Taxes

'Tis the (Tax) Season

This year's even more painful than last.

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It's tax season again, and all across the country, taxpayers and tax accountants are feeling the effects of filing a return or an extension so they don't end up on the wrong side of the IRS, get audited or, worse, get put in prison. It's never easy, but this year is even more painful than ever.

The U.S. tax code has become so complicated that taxpayers have a hard time figuring out how to even comply with the whole thing. This has a terrible cost in terms of time, money and mental anguish. According to my colleagues Jason Fichtner and Jacob Feldman, "tax code complexity costs Americans anywhere between $215 billion and $987 billion in accounting and economic costs." In 2011, they note, Americans spent more than 6 billion hours filing taxes. "This is equivalent to an annual workforce of 3.4 million, a population that could be the third largest city in the United States."

This year is also the first season for the Affordable Care Act. The law requires most Americans to have health insurance or pay a penalty, which will be handled by the IRS. However, anxious taxpayers shouldn't expect any help from the agency. According to IRS officials, taxpayers will now have a more difficult time getting to the agency's customer service representatives to answer their questions.

The "lucky" ones who get through will have to wait longer on the phone and shouldn't expect an answer to complicated tax problems, seeing as the agency announced that it would field only "basic" tax questions. In other words, if you have a hard question, find someone else, because the IRS will not help you. And if you were hoping to get your refund on time, think again. Meanwhile, if you mess up your tax forms, the IRS won't hesitate to call you for answers.

IRS officials blame the mess on shrinking budgets. However, the IRS didn't seem to lack resources a few years ago when it was caught unfairly scrutinizing nonprofit organizations applying for tax-exempt status, simply on the basis of their names or assumed political leanings.

It also had enough resources when, in 2012, it tried to force small tax-prep companies out of business by imposing onerous and useless education and licensing requirements. That's right; the same IRS that can't answer complicated tax questions during tax season wanted to make it harder for us to get an answer from independent tax preparers. Luckily for us, the District of Columbia U.S. Circuit Court of Appeals ruled against the IRS.

Last but not least, it didn't lack resources when it worked with the Treasury Department to exceed its jurisdiction by authorizing Affordable Care Act-related taxes for the payment of premium subsidies in states that declined to establish their own exchange.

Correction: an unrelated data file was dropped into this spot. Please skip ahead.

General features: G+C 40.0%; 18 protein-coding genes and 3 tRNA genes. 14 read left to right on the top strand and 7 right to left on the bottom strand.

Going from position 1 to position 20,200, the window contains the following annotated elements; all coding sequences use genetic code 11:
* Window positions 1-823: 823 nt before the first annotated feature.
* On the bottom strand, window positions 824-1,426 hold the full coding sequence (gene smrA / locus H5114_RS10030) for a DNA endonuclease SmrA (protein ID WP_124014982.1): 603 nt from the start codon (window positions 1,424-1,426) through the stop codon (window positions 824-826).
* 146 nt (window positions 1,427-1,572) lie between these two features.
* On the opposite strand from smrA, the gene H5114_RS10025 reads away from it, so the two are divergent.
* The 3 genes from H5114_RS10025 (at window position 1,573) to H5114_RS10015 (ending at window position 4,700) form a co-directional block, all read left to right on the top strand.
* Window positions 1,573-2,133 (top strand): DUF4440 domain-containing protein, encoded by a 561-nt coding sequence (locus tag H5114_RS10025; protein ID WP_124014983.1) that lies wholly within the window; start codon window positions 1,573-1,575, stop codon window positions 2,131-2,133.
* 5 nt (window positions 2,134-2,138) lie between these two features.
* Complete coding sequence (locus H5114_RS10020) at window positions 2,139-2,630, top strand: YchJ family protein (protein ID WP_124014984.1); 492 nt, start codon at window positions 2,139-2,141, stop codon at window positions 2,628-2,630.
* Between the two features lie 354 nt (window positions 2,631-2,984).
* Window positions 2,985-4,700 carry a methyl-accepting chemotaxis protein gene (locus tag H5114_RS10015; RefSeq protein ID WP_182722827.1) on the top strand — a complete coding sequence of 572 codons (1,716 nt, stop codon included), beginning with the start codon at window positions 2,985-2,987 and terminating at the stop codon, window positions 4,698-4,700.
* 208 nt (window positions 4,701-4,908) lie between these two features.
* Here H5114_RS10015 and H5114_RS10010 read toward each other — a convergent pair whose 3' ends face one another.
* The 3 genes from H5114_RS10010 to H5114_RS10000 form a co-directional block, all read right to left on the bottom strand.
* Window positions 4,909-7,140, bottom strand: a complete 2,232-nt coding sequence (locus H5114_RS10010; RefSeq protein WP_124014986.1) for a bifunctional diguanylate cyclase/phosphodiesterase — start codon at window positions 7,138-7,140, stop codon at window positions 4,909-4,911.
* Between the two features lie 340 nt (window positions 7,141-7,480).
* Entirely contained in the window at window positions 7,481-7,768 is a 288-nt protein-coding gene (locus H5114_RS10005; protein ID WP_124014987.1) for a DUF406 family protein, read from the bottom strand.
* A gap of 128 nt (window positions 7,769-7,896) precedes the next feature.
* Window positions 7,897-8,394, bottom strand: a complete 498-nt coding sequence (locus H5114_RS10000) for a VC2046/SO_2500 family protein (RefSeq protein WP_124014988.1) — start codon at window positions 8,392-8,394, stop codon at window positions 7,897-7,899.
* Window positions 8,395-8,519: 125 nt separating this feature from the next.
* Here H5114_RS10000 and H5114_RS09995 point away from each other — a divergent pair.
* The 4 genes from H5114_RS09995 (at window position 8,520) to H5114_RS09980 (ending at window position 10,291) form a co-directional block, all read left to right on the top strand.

This action isn't just potentially illegal; it could have serious financial consequences for the country. The Cato Institute's Michael Cannon explained that Treasury, IRS and Department of Health and Human Services "officials simply rewrote the law to create a new, unauthorized entitlement program whose cost 'may exceed $500 billion … over 10 years.'" (My own estimate puts the 10-year cost closer to $700 billion.)

The Supreme Court took Cannon's warning seriously, and it is weighing a legal challenge that could strike down the subsidies in about three dozen states. For now, however, taxpayers must comply with the extra requirement while filing their taxes.

A Supreme Court ruling against the government would be a step in the right direction. However, the complexity faced by millions of taxpayers each year will continue until Congress engages in fundamental tax reform.

© Copyright 2015 by Creators Syndicate Inc.

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  1. how sadistic do you have to be to work at the irs?

  2. how sadistic do you have to be to work at the irs?

  3. how sadistic do you have to be to work at the irs?

    1. Less sadistic than a server squirrel?

      1. Well, you have to be nuts.

    2. How long can Reason resist Disqus. Even blogs use it now.

      1. Disqus sucks though. I hear it’s better on the back end, but commenting with it is unreliable.

        1. Fuck Disqus with a rusty spike and then give it a molten metal enema.

  4. Just got an email re: reforming CA pension system and protesters.
    Guy carrying sign claiming the reform is ‘good for Wall Street’ (why didn’t he just wite Koch Bros?) and ‘bad for everyone else’ (except, oh, taxpayers).
    I’m sure the union ignoramuses buy beef that thin, and brag about it.